If you’re having sex and don’t want to fall pregnant, then contraception (birth control) is a must.  However, there are many options available and it is important to choose the right one for your needs.  Using the contraception you choose correctly will increase your chances of avoiding a pregnancy.

Currently available forms of contraception work in different ways to prevent a pregnancy and include:

  • Oral contraceptive pill: an oral medication which contains hormones that stop the ovaries releasing an egg.
  • Vaginal ring: placed high in the vagina and left in place for three weeks, then removed for a week to allow for a regular monthly bleed, it works in a similar way to the pill to prevent eggs being released each month.
  • Contraceptive rod: a small plastic rod is inserted under the skin on the inside of the upper arm and slowly releases the hormone progestogen, which stops the ovaries releasing an egg each month.
  • Intrauterine device (IUD): a small contraceptive device placed in the uterus which affects sperm movement and survival in the uterus so they can’t reach the egg to fertilise it and also changes the lining of the womb so that it isn’t suitable for pregnancy. There are two types – copper and progestogen-releasing (Mirena®).
  • Contraceptive injection: an injection of a long-acting synthetic hormone given every 12 weeks for contraception.
  • Diaphragm: a soft silicone cap worn inside the vagina to cover the cervix and stop sperm from getting into the uterus. It can be inserted up to 24 hours before having sex and is removed afterward.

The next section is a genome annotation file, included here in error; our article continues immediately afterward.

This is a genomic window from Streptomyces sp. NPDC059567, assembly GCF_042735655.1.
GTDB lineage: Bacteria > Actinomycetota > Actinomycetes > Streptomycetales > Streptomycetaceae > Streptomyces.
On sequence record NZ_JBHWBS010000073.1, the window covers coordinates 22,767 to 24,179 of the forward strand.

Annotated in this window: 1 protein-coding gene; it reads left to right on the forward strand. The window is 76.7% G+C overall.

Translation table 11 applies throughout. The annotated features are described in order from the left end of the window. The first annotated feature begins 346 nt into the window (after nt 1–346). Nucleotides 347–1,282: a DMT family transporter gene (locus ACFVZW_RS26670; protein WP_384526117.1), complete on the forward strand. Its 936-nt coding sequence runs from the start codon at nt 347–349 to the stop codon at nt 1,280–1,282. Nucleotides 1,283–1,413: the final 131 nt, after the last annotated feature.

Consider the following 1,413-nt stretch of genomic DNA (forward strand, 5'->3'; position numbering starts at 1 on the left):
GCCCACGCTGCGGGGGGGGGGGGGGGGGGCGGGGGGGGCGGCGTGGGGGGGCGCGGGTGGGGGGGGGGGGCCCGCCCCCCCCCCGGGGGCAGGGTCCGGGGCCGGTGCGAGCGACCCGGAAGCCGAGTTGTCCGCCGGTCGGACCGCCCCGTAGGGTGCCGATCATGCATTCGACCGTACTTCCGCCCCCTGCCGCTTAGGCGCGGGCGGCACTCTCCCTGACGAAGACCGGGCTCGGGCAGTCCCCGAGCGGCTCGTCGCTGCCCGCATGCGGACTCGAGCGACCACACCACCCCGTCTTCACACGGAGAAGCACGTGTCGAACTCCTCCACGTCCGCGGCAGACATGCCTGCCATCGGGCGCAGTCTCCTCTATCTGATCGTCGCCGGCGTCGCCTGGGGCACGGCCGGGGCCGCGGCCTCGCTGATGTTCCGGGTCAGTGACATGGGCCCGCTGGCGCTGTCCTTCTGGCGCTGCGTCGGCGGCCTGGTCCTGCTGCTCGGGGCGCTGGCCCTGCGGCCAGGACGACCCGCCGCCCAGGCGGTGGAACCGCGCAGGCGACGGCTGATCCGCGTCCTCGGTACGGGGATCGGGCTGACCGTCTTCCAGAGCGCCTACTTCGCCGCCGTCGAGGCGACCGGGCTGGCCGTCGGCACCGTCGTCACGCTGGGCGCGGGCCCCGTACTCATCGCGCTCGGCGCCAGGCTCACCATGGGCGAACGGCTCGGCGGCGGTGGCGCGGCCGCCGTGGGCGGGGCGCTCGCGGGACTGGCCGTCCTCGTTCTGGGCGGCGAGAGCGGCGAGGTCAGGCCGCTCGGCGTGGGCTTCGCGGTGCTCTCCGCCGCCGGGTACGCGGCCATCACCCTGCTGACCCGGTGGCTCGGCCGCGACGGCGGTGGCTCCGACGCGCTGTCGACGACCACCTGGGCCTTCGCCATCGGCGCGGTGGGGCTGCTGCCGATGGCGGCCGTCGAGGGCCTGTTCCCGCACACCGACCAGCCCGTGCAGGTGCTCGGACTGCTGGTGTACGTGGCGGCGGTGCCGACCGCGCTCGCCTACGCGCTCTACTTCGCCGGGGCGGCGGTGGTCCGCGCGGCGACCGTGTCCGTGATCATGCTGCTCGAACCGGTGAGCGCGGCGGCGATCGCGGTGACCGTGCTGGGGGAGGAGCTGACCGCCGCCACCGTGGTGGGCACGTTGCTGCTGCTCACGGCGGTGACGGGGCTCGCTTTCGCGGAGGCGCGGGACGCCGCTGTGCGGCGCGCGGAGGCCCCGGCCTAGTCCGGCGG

• Condom: the male condom is a fine rubber or synthetic sheath that is worn on a stiff (erect) penis to collect the sperm and stop them entering the vagina and uterus. Condoms also reduce the risk of sexually transmitted infections (STIs).
  • Emergency contraception: also known as the ‘morning after pill’ is most effective if taken as soon as possible after unprotected sex and can be used if you forgot to use contraception or there was a mishap such as a broken condom.

Your choice of contraception should take into account a number of factors including the effectiveness in preventing pregnancy, ease of use, side effects, cost and availability, reversibility, any health issues you have that might limit some choices, and benefits other than contraception, including protection against STIs.

To find out the best contraceptive option for you, speak with your doctor or contact your local Family Planning organisation.

For more details about different contraceptive choices:

Download a fact sheet on contraception choices from Family Planning Alliance Australia

Find your local family planning clinic

 

References:

The Royal Women’s Hospital 

Family Planning NSW 

Avoiding Pregnancy 

 

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